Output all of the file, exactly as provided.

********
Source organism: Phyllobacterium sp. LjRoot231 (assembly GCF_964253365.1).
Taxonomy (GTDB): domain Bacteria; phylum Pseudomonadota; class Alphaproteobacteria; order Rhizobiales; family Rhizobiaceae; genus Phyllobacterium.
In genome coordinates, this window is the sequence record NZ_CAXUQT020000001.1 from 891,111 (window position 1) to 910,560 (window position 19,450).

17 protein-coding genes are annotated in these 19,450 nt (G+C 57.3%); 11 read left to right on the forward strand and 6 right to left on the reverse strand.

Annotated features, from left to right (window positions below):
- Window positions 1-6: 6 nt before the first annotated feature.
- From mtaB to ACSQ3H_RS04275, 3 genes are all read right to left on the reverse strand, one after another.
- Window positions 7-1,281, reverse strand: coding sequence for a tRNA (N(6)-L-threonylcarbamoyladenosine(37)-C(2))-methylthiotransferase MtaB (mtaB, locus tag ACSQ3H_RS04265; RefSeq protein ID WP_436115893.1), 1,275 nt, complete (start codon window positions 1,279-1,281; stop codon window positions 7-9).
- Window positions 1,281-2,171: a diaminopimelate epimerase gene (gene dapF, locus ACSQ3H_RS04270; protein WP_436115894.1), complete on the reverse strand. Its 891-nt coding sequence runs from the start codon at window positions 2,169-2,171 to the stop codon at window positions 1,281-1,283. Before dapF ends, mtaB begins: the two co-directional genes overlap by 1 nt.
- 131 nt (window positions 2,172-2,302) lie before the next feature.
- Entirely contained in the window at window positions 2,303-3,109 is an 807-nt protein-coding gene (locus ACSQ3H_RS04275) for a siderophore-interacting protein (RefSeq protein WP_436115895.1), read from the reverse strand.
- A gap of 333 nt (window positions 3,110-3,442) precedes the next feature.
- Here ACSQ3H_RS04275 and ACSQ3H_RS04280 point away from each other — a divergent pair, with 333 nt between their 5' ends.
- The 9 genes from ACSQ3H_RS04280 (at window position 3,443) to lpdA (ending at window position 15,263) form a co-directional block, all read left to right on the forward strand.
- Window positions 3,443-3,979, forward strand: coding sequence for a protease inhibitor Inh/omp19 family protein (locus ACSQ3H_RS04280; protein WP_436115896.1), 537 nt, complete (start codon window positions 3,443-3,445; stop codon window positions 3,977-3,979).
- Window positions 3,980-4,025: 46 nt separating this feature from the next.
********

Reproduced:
Source organism: Phyllobacterium sp. LjRoot231 (assembly GCF_964253365.1).
Taxonomy (GTDB): domain Bacteria; phylum Pseudomonadota; class Alphaproteobacteria; order Rhizobiales; family Rhizobiaceae; genus Phyllobacterium.
In genome coordinates, this window is the sequence record NZ_CAXUQT020000001.1 from 891,111 (window position 1) to 910,560 (window position 19,450).

17 protein-coding genes are annotated in these 19,450 nt (G+C 57.3%); 11 read left to right on the forward strand and 6 right to left on the reverse strand.

Annotated features, from left to right (window positions below):
- Window positions 1-6: 6 nt before the first annotated feature.
- From mtaB to ACSQ3H_RS04275, 3 genes are all read right to left on the reverse strand, one after another.
- Window positions 7-1,281, reverse strand: coding sequence for a tRNA (N(6)-L-threonylcarbamoyladenosine(37)-C(2))-methylthiotransferase MtaB (mtaB, locus tag ACSQ3H_RS04265; RefSeq protein ID WP_436115893.1), 1,275 nt, complete (start codon window positions 1,279-1,281; stop codon window positions 7-9).
- Window positions 1,281-2,171: a diaminopimelate epimerase gene (gene dapF, locus ACSQ3H_RS04270; protein WP_436115894.1), complete on the reverse strand. Its 891-nt coding sequence runs from the start codon at window positions 2,169-2,171 to the stop codon at window positions 1,281-1,283. Before dapF ends, mtaB begins: the two co-directional genes overlap by 1 nt.
- 131 nt (window positions 2,172-2,302) lie before the next feature.
- Entirely contained in the window at window positions 2,303-3,109 is an 807-nt protein-coding gene (locus ACSQ3H_RS04275) for a siderophore-interacting protein (RefSeq protein WP_436115895.1), read from the reverse strand.
- A gap of 333 nt (window positions 3,110-3,442) precedes the next feature.
- Here ACSQ3H_RS04275 and ACSQ3H_RS04280 point away from each other — a divergent pair, with 333 nt between their 5' ends.
- The 9 genes from ACSQ3H_RS04280 (at window position 3,443) to lpdA (ending at window position 15,263) form a co-directional block, all read left to right on the forward strand.
- Window positions 3,443-3,979, forward strand: coding sequence for a protease inhibitor Inh/omp19 family protein (locus ACSQ3H_RS04280; protein WP_436115896.1), 537 nt, complete (start codon window positions 3,443-3,445; stop codon window positions 3,977-3,979).
- Window positions 3,980-4,025: 46 nt separating this feature from the next.